Back in the fall of 2007, I said a few bullish things about wholesale food distributor Sysco (NYSE: SYY).

I started with the basics, telling readers how the company used the nation’s largest private trucking fleet to hand-deliver fresh meat, fruit and vegetables to customers like school cafeterias and fast food outlets.

At the time, it had tight relationships with 400,000 clients that hauled in $34 billion in annual sales. That made the firm larger than its four biggest competitors combined. And this is definitely an industry where size matters.

[ad#Google Adsense]Powerful economies of scale and an efficient distribution network had allowed Sysco to undercut rivals — making it the Walmart (NYSE: WMT) of food distribution.

Needless to say, those low prices were attracting customers. In fact, organic sales growth was running double the industry average and the firm still had the widest operating margins in the business. Earnings had been climbing at a healthy +17% pace for several years.

Looking ahead, I liked the fact that Sysco was flexing its muscles by negotiating better purchasing contracts with suppliers. And with other supply chain efficiencies being wrung out, I saw even lower costs — and thus more opportunity to consolidate market share.

As it stood, this was already the dominant leader in a fragmented $200 billion market. And there were other perks: recession-resistant demand, predictable cash flow, generous dividend hikes and stock buybacks along with superior returns on equity above 30%.

These are the hallmarks of a great company. Best of all, the shares were trading around $30 — a nice discount to my fair value estimate of $43.

All of this sounded pretty tempting. But one look at the stock chart will tell you why I lost faith…

After three years, Sysco is still stuck at $30.

I still believe the stock is worth every penny of $43 per share. If anything, it might be worth more. But I’m not biting again. And I’ll tell you why.

There just aren’t any real catalysts to excite investors and get the stock moving.

From here, an advance to fair value at $43 would provide a gain of +45%. That’s nothing to sneeze at — if you can make that trip in 365 days. But what if it takes two years to reach fair value? In that case, your annualized return drops to +21%. And if the journey takes three years, then your money made just +13% a year.

On the flip side, if you can latch on to a fast-moving stock that makes the same trip in six months, then your annualized gain shoots up to +104%.

Here’s the moral of this tale: there are two components that influence investor returns — a stock’s upside potential and the time it takes to realize that potential. Obviously, you want the shares to reach their final destination sooner rather than later.

In this case of Sysco, there is plenty of ground to cover before the stock is fully valued. That’s a good thing. Unfortunately, the shares are traveling by horse-drawn wagon to get there. I prefer to recommend stocks to my Market Advisor subscribers that are travelling by supersonic jets that can scream from point “A” to point “B'”in a hurry.

That’s why I don’t recommend a single stock to my subscribers unless it has a solid catalyst in place. And preferably, it has more than just one…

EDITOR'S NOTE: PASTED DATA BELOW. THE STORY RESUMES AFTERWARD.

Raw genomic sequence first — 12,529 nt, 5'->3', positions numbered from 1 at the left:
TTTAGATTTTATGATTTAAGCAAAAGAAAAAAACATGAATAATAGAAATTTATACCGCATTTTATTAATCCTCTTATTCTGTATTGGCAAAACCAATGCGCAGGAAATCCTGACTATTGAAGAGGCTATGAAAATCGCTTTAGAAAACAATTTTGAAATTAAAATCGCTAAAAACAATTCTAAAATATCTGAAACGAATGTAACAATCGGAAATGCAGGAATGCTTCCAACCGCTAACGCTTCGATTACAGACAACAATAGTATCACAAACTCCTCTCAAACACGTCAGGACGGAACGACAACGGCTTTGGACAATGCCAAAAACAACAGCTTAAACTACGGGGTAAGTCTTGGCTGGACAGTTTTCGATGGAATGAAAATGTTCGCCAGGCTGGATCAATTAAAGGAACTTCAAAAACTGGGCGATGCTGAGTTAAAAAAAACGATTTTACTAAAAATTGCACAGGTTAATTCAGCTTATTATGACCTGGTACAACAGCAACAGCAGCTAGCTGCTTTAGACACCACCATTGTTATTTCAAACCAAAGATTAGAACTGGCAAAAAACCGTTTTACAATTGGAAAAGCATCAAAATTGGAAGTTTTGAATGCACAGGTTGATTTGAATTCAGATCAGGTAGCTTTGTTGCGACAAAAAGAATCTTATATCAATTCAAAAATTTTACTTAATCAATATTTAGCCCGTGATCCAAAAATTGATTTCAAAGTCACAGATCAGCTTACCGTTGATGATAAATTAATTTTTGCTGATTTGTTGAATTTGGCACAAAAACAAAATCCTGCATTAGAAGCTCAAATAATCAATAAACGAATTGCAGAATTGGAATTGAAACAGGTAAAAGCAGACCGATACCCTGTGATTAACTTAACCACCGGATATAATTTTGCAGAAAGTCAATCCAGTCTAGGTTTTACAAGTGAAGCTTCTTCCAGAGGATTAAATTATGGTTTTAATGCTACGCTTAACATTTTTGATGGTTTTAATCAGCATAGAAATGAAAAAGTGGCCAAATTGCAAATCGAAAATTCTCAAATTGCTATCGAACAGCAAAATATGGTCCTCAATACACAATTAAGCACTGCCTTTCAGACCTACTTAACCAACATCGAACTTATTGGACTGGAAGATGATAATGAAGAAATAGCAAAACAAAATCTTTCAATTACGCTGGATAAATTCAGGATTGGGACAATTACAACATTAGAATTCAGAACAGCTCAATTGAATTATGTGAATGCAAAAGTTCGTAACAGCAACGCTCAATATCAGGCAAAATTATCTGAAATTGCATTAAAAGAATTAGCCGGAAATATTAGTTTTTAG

[ad#Google Adsense]Catalysts are the high-octane fuel that make such speedy gains possible. Basically, a catalyst is something that creates a dramatic impact on a company’s fortunes — and triggers a rush into its stock.

This might be the launch of a new product, or expansion into a booming market, or a favorable regulatory change. It might be a fat government contract for a defense company, a major new oil discovery for an energy producer, or long-awaited FDA approval for a pharmaceutical firm.

Some catalysts are company-specific, like a clever acquisition. Others play on larger macro-economic themes, such as interest rates, consumer spending patterns and foreign currency fluctuation. Many of the strongest catalysts don’t fit neatly into any category at all.

For example, the collapse of electronics retailer Circuit City put billions in sales up for grabs, and Best Buy (NYSE: BBY) is grabbing it. Vodka maker Central European Distribution (Nasdaq: CEDC) is benefiting handsomely from Russia’s crackdown on illegal bootlegging.

Another example: I flagged Comtech (Nasdaq: CMTL), the No. 1 supplier of satellite-based transmission systems less than two months ago. As of today, it has already delivered a +21.7% gain and is within just a few dollars of my fair value target.

These are the type of events I prize — and they have led to quick gains.

Action to Take –> If your portfolio seems to be asleep, perhaps it’s time to wake it up. Look for catalysts like the ones I mentioned above if you want to get from point “A” to point “B” in short order.

I’ll even get you started with a tip I recently shared with my Market Advisor subscribers: China’s BYD Company (NYSE: BYDDF.PK).

Odds are the lithium battery maker supplied the parts for your iPhone and iPod. The firm is also an emerging leader in wind and solar power storage, as well as electric and hybrid vehicles. From smart grid infrastructure to sales-spurring tax incentives, the firm has too many catalysts to count on one hand — but they translated into +255% earnings growth last quarter.

The stock could trek from $70 to $105 — and unlike Sysco, I don’t think it will dawdle on its way there.

— Nathan Slaughter

Source:  StreetAuthority